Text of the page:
Life Without Mexicans? A Film Screening Aims at Starting An Immigration Dialogue In Long Beach

 

With the Trump administration ushering in a wave of immigration reforms in its first few days of power, the satirical question of what it would be like without a Mexican, or at least some of those currently living in the US undocumented, has become more of a reality than hypothetical.

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In his first full week in office, President Donald Trump has already delivered on some of his key promises made during his campaign for the White House, many of which could impact Hispanics, namely those granted temporary immunity from former President Barack Obama through executive orders.

On Tuesday, Council Members Lena Gonzalez and Roberto Uranga are hosting a screening of Sergio Arau’s 2004 satire piece A Day Without A Mexican inside city hall. The free screening will fill the void left by the council’s regularly scheduled day off with an internationally acclaimed film that visits the alternate reality of a California suddenly devoid of its Mexican populations.

AdaywithoutamexicanIn a joint statement posted to an invite page on social media, the council members said that the country is in dark times, attributing some of that to the rhetoric used by Trump. On the campaign trail the president referred to “bad hombres” living in this country illegally, most notably stating that Mexico was sending its criminals and rapists to the United States.

“We thought it was important to address the economic impact there would be if there was a mass deportation in the United States,” the invite says.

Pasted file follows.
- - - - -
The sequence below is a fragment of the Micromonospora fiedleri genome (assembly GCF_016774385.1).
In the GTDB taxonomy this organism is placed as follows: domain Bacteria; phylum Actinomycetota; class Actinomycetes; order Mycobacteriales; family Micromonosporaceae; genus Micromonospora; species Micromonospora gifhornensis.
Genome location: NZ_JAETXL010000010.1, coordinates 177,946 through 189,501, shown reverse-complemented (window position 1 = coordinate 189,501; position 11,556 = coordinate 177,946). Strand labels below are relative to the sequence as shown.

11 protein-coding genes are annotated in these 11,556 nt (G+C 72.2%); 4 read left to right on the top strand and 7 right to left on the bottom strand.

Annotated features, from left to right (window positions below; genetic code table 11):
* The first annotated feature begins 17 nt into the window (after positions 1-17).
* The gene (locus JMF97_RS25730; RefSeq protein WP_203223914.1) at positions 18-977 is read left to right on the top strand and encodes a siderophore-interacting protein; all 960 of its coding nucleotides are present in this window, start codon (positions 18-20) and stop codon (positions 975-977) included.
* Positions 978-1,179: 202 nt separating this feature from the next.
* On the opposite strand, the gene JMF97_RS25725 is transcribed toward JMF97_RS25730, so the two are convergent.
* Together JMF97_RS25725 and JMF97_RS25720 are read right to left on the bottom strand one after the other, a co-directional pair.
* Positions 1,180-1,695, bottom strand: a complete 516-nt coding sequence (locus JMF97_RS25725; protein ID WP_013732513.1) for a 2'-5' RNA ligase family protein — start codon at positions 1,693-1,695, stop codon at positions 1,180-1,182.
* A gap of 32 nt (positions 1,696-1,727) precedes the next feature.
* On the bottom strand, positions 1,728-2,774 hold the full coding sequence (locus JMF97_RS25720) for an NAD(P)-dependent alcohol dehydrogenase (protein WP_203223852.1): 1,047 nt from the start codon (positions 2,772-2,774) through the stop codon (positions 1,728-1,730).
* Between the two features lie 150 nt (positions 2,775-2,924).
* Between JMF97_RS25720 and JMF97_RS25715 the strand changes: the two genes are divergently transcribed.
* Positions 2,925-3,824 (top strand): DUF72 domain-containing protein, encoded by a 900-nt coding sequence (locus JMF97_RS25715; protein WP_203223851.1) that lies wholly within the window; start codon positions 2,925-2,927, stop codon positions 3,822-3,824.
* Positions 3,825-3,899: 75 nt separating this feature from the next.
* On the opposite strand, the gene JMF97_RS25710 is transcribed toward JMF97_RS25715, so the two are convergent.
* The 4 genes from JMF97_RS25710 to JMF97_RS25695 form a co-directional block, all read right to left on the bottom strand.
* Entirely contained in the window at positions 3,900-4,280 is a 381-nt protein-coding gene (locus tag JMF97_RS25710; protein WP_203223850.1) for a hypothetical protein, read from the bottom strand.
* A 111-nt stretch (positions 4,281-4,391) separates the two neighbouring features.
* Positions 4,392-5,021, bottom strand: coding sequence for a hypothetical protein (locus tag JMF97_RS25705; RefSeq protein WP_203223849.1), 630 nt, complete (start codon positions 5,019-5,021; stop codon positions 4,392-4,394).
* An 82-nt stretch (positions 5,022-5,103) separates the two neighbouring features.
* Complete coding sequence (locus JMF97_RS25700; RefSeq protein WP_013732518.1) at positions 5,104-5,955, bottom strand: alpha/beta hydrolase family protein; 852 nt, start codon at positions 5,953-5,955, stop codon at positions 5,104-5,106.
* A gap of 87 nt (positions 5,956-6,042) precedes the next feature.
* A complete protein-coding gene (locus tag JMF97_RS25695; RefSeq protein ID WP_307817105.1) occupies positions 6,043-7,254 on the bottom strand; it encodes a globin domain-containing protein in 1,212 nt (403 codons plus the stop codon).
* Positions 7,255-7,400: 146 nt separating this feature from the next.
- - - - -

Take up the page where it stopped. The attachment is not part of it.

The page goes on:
Uranga, who represents the city's west side which has a large concentration of Latino residents, said that aside from general concerns of Trump's xenophobic rhetoric he's heard very little in terms of people fearing actual deportation. However, he pointed out that a member of his staff was granted temporary immunity under former-President Obama's Deferred Action for Childhood Arrivals (DACA) executive order, something that Trump has pledged to cancel. 

"Right here in my office I have a DACA child who works for me," Uranga said. "Her concerns are very very real in terms of what would the president’s repeal of Obama’s executive order for DACA would mean to her."

He said the film will highlight the impacts on small businesses in Long Beach, especially those in the service and labor industries that rely so heavily on immigrant labor. Uranga has been deeply involved with the recent deportation of one Long Beach resident, making trips to the border to speak with him and helping pass a resolution by the council to push the federal government for humanitarian parole of the deported man. He estimated that upward of 40,000 people living in the city could be affected by Trump's proposed deportation force and he's hopes to shed light on what that could mean if those people are sent home. 

"It’s a real shame that people misunderstand the fact that while they might be undocumented immigrants they are contributing to the economy and they do pay taxes," Uranga said. "They pay a tax when they buy milk, they pay a tax when they buy their tortillas, their pan dulce, any product that they buy they’re paying taxes on."